More flexible hours for teachers ... Really?

Discussion in 'Motorhome Chat' started by Allan & Loren, Mar 4, 2016.

  1. Allan & Loren

    Allan & Loren Funster

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    just heard on the news that the teaching profession are looking to make their hours more flexible so teachers with children can return to their profession after maternity leave.

    I know I am probably going to upset many teachers and can already hear the shouts of heavy workloads, long hours, etc and how hard it is with a family but I'd like a teacher to step into my Shoes and do my job for a few years and see if they still moan.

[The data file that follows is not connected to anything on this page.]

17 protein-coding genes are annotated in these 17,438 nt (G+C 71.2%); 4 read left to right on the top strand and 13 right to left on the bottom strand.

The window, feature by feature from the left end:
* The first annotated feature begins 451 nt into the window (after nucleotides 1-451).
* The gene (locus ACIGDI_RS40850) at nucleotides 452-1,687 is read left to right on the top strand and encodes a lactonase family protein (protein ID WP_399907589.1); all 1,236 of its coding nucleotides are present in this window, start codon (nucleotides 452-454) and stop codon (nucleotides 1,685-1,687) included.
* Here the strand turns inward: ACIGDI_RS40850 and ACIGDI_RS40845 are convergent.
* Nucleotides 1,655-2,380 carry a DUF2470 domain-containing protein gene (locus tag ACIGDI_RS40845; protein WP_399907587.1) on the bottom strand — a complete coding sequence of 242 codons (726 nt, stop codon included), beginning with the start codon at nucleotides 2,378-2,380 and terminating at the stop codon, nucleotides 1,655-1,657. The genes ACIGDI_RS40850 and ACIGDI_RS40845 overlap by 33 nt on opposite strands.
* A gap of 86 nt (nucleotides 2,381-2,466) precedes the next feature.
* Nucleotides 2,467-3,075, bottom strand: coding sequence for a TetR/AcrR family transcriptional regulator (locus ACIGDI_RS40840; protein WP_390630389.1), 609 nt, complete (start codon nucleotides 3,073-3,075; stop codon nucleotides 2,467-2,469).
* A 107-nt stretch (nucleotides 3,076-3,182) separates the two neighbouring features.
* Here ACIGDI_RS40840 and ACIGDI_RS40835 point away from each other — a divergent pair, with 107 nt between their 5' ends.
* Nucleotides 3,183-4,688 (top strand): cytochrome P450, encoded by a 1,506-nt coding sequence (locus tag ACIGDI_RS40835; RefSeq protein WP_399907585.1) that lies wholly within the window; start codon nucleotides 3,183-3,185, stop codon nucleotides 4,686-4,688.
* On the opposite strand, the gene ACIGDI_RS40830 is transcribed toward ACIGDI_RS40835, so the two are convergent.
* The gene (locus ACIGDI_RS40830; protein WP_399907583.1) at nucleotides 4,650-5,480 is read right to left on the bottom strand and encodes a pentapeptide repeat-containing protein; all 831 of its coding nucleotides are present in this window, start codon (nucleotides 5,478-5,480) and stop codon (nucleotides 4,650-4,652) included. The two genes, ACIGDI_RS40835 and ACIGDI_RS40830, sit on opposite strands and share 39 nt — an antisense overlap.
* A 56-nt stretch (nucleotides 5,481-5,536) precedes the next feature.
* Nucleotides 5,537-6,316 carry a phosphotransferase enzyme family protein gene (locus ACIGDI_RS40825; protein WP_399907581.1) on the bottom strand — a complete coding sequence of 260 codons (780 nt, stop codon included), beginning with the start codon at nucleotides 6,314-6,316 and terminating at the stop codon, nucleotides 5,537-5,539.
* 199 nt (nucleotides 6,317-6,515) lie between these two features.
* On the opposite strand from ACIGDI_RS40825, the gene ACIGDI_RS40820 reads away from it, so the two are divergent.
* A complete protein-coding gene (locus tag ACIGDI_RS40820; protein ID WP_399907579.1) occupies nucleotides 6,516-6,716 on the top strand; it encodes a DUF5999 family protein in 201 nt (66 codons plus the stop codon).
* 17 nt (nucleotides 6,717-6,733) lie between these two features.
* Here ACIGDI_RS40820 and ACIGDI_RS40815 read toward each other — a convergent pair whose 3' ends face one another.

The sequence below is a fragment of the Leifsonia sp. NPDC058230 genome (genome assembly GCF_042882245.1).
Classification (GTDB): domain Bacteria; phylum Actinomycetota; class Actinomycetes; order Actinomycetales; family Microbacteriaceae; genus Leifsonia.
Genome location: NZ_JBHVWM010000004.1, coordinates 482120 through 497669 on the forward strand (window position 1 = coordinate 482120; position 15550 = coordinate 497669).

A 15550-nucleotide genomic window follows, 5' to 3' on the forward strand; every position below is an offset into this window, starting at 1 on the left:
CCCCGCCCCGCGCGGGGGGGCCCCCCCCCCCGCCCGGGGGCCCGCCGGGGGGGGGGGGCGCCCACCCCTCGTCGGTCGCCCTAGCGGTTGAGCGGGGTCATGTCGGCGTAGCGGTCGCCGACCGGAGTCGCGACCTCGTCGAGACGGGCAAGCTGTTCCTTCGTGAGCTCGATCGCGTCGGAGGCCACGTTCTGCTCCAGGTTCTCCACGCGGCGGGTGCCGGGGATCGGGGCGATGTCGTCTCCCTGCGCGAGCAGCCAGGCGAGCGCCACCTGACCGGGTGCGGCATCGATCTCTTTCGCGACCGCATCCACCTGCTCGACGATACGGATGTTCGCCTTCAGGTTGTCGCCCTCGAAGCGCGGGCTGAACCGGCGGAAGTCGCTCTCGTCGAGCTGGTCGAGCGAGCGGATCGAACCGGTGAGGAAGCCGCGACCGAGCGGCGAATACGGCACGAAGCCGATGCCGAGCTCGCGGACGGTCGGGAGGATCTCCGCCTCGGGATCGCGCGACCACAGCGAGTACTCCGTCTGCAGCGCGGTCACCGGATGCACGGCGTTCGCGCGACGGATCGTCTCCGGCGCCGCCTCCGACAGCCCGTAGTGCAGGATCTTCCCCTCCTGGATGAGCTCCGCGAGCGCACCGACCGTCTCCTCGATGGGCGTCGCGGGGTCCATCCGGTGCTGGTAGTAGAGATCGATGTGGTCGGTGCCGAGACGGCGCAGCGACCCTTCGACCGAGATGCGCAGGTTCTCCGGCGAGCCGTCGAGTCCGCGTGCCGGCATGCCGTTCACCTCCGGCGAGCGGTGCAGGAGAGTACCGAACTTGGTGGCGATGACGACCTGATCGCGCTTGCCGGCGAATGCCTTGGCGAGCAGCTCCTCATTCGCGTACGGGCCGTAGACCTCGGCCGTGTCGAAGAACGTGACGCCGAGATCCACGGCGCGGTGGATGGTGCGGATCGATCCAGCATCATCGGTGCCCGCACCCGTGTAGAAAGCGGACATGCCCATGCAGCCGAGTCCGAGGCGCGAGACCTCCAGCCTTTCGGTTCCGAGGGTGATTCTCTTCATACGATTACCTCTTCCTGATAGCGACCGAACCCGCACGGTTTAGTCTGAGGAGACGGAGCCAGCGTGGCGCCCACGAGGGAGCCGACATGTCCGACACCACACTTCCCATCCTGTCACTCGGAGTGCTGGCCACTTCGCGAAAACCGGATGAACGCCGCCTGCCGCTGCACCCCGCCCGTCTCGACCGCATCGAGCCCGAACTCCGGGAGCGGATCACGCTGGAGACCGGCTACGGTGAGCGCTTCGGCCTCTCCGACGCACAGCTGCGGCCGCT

My children are grown up now but when I had them I worked full time in sales. My official hours were 9am to 6pm but as a Manager I was expected to do as many hours as it took to get the job done which was often 70/100hrs. The overtime was unpaid, just expected if I wanted to hit my targets/keep my job! I had 4 weeks holiday per year plus bank holidays which were compulsory to work as these are peak times and so is christmas and new year. If I wanted to go to Christmas pantos, school sports day, even parents evening I needed to take the day as holidays or I couldn't guarantee getting there and I only got the time off if cover was available! I employed an au pair who lived with us so she could take the kids to school or pick them up, etc. I chose the Au Pair route as a more cost effective option. A nanny was £500 per week and a childminder was £300, I tried both of these and this was back in the early 90's. Now don't get me wrong I enjoyed my work and was very successful but I had to give up quite a lot. Our holidays were very special as this was my time to be with the children and Allan (who worked just as hard as me in the same industry). It has allowed us to have a nice house, nothing out of the ordinary, just a 3 bed bungalow but in a nice place and allowed us to help the children by buying their first car, paying for university, etc. At the end of the day it was my choice to work after maternity leave and I didn't expect my employers to change their policies to fit in with me and make my life easier. At the end of the day it's not forever and you choose to have children, they are not compulsory.